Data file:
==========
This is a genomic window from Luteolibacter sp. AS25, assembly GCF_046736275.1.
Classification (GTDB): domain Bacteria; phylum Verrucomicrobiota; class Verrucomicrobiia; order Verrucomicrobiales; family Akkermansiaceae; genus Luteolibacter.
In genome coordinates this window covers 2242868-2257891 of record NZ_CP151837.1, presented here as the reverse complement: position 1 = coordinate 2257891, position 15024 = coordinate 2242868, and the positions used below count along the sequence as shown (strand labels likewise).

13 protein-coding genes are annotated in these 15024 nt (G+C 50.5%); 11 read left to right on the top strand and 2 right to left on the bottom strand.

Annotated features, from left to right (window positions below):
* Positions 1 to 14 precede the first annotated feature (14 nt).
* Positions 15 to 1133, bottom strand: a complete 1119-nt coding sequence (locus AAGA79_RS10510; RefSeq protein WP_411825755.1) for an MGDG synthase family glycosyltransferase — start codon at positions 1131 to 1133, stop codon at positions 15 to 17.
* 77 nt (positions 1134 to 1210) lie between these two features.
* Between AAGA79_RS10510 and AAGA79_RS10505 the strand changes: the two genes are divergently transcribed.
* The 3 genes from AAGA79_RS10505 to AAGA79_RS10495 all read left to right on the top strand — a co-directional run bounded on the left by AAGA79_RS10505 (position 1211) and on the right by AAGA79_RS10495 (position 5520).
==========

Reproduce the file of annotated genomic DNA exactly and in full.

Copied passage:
This is a genomic window from Luteolibacter sp. AS25, assembly GCF_046736275.1.
Classification (GTDB): domain Bacteria; phylum Verrucomicrobiota; class Verrucomicrobiia; order Verrucomicrobiales; family Akkermansiaceae; genus Luteolibacter.
In genome coordinates this window covers 2242868-2257891 of record NZ_CP151837.1, presented here as the reverse complement: position 1 = coordinate 2257891, position 15024 = coordinate 2242868, and the positions used below count along the sequence as shown (strand labels likewise).

13 protein-coding genes are annotated in these 15024 nt (G+C 50.5%); 11 read left to right on the top strand and 2 right to left on the bottom strand.

Annotated features, from left to right (window positions below):
* Positions 1 to 14 precede the first annotated feature (14 nt).
* Positions 15 to 1133, bottom strand: a complete 1119-nt coding sequence (locus AAGA79_RS10510; RefSeq protein WP_411825755.1) for an MGDG synthase family glycosyltransferase — start codon at positions 1131 to 1133, stop codon at positions 15 to 17.
* 77 nt (positions 1134 to 1210) lie between these two features.
* Between AAGA79_RS10510 and AAGA79_RS10505 the strand changes: the two genes are divergently transcribed.
* The 3 genes from AAGA79_RS10505 to AAGA79_RS10495 all read left to right on the top strand — a co-directional run bounded on the left by AAGA79_RS10505 (position 1211) and on the right by AAGA79_RS10495 (position 5520).